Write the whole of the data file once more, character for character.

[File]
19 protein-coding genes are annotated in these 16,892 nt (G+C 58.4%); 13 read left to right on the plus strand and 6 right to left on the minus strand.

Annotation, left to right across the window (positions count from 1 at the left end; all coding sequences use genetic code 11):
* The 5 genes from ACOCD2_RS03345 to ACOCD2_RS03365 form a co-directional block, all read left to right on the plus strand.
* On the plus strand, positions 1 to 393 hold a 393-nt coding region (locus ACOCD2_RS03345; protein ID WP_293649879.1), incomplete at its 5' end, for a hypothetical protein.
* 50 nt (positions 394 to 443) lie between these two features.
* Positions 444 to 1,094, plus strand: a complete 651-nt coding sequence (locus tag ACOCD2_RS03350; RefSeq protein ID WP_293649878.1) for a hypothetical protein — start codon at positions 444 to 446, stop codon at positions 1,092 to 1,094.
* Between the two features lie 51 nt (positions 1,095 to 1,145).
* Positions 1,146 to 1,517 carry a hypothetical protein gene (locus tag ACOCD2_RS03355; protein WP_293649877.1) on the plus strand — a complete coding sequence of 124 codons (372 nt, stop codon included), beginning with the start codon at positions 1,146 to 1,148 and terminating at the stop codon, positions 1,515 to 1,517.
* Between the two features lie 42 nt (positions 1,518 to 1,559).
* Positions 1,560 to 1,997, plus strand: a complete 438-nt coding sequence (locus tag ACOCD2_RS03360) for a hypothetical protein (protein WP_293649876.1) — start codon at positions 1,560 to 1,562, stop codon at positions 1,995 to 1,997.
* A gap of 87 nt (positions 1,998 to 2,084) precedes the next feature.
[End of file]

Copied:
19 protein-coding genes are annotated in these 16,892 nt (G+C 58.4%); 13 read left to right on the plus strand and 6 right to left on the minus strand.

Annotation, left to right across the window (positions count from 1 at the left end; all coding sequences use genetic code 11):
* The 5 genes from ACOCD2_RS03345 to ACOCD2_RS03365 form a co-directional block, all read left to right on the plus strand.
* On the plus strand, positions 1 to 393 hold a 393-nt coding region (locus ACOCD2_RS03345; protein ID WP_293649879.1), incomplete at its 5' end, for a hypothetical protein.
* 50 nt (positions 394 to 443) lie between these two features.
* Positions 444 to 1,094, plus strand: a complete 651-nt coding sequence (locus tag ACOCD2_RS03350; RefSeq protein ID WP_293649878.1) for a hypothetical protein — start codon at positions 444 to 446, stop codon at positions 1,092 to 1,094.
* Between the two features lie 51 nt (positions 1,095 to 1,145).
* Positions 1,146 to 1,517 carry a hypothetical protein gene (locus tag ACOCD2_RS03355; protein WP_293649877.1) on the plus strand — a complete coding sequence of 124 codons (372 nt, stop codon included), beginning with the start codon at positions 1,146 to 1,148 and terminating at the stop codon, positions 1,515 to 1,517.
* Between the two features lie 42 nt (positions 1,518 to 1,559).
* Positions 1,560 to 1,997, plus strand: a complete 438-nt coding sequence (locus tag ACOCD2_RS03360) for a hypothetical protein (protein WP_293649876.1) — start codon at positions 1,560 to 1,562, stop codon at positions 1,995 to 1,997.
* A gap of 87 nt (positions 1,998 to 2,084) precedes the next feature.